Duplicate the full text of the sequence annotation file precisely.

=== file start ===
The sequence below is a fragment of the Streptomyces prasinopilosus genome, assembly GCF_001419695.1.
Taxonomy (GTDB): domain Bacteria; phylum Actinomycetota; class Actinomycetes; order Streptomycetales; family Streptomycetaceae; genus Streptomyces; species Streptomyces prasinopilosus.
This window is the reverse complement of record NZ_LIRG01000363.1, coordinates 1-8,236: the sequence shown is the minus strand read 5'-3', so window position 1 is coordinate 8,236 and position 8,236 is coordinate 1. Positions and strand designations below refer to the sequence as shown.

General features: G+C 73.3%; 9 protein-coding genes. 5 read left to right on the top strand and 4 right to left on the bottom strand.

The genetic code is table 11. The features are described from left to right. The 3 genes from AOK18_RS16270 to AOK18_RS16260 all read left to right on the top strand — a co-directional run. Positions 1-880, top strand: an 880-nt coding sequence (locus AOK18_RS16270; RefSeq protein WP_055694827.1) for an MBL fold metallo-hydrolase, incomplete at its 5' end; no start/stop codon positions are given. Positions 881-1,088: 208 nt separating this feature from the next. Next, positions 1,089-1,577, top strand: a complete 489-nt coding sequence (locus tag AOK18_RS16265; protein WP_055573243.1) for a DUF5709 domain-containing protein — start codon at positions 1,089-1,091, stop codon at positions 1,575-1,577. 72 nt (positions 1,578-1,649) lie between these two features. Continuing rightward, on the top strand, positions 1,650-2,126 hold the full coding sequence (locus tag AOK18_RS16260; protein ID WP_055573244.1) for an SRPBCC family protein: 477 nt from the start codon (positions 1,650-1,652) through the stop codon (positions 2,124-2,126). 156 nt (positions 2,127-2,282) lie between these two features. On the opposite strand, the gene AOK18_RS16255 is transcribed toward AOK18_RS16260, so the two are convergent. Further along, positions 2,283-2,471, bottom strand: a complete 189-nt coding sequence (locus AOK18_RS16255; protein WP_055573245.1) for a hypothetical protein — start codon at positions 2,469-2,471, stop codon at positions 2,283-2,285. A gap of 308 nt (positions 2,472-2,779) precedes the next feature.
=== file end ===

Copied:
The sequence below is a fragment of the Streptomyces prasinopilosus genome, assembly GCF_001419695.1.
Taxonomy (GTDB): domain Bacteria; phylum Actinomycetota; class Actinomycetes; order Streptomycetales; family Streptomycetaceae; genus Streptomyces; species Streptomyces prasinopilosus.
This window is the reverse complement of record NZ_LIRG01000363.1, coordinates 1-8,236: the sequence shown is the minus strand read 5'-3', so window position 1 is coordinate 8,236 and position 8,236 is coordinate 1. Positions and strand designations below refer to the sequence as shown.

General features: G+C 73.3%; 9 protein-coding genes. 5 read left to right on the top strand and 4 right to left on the bottom strand.

The genetic code is table 11. The features are described from left to right. The 3 genes from AOK18_RS16270 to AOK18_RS16260 all read left to right on the top strand — a co-directional run. Positions 1-880, top strand: an 880-nt coding sequence (locus AOK18_RS16270; RefSeq protein WP_055694827.1) for an MBL fold metallo-hydrolase, incomplete at its 5' end; no start/stop codon positions are given. Positions 881-1,088: 208 nt separating this feature from the next. Next, positions 1,089-1,577, top strand: a complete 489-nt coding sequence (locus tag AOK18_RS16265; protein WP_055573243.1) for a DUF5709 domain-containing protein — start codon at positions 1,089-1,091, stop codon at positions 1,575-1,577. 72 nt (positions 1,578-1,649) lie between these two features. Continuing rightward, on the top strand, positions 1,650-2,126 hold the full coding sequence (locus tag AOK18_RS16260; protein ID WP_055573244.1) for an SRPBCC family protein: 477 nt from the start codon (positions 1,650-1,652) through the stop codon (positions 2,124-2,126). 156 nt (positions 2,127-2,282) lie between these two features. On the opposite strand, the gene AOK18_RS16255 is transcribed toward AOK18_RS16260, so the two are convergent. Further along, positions 2,283-2,471, bottom strand: a complete 189-nt coding sequence (locus AOK18_RS16255; protein WP_055573245.1) for a hypothetical protein — start codon at positions 2,469-2,471, stop codon at positions 2,283-2,285. A gap of 308 nt (positions 2,472-2,779) precedes the next feature.